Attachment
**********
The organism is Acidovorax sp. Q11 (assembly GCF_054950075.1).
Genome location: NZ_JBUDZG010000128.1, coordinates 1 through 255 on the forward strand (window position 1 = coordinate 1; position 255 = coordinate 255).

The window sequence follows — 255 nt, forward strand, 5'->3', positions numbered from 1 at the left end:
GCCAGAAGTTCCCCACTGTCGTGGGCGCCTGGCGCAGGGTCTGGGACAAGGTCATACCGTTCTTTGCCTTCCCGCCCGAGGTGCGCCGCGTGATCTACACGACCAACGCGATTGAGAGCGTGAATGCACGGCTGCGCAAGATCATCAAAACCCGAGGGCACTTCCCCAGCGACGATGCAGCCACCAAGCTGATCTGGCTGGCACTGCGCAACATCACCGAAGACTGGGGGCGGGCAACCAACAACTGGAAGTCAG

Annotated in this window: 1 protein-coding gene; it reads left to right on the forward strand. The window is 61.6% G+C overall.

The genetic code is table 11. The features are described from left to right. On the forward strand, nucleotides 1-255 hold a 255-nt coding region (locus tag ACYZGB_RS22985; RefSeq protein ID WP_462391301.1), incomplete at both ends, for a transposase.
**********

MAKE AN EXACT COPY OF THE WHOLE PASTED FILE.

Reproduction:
The organism is Acidovorax sp. Q11 (assembly GCF_054950075.1).
Genome location: NZ_JBUDZG010000128.1, coordinates 1 through 255 on the forward strand (window position 1 = coordinate 1; position 255 = coordinate 255).

The window sequence follows — 255 nt, forward strand, 5'->3', positions numbered from 1 at the left end:
GCCAGAAGTTCCCCACTGTCGTGGGCGCCTGGCGCAGGGTCTGGGACAAGGTCATACCGTTCTTTGCCTTCCCGCCCGAGGTGCGCCGCGTGATCTACACGACCAACGCGATTGAGAGCGTGAATGCACGGCTGCGCAAGATCATCAAAACCCGAGGGCACTTCCCCAGCGACGATGCAGCCACCAAGCTGATCTGGCTGGCACTGCGCAACATCACCGAAGACTGGGGGCGGGCAACCAACAACTGGAAGTCAG

Annotated in this window: 1 protein-coding gene; it reads left to right on the forward strand. The window is 61.6% G+C overall.

The genetic code is table 11. The features are described from left to right. On the forward strand, nucleotides 1-255 hold a 255-nt coding region (locus tag ACYZGB_RS22985; RefSeq protein ID WP_462391301.1), incomplete at both ends, for a transposase.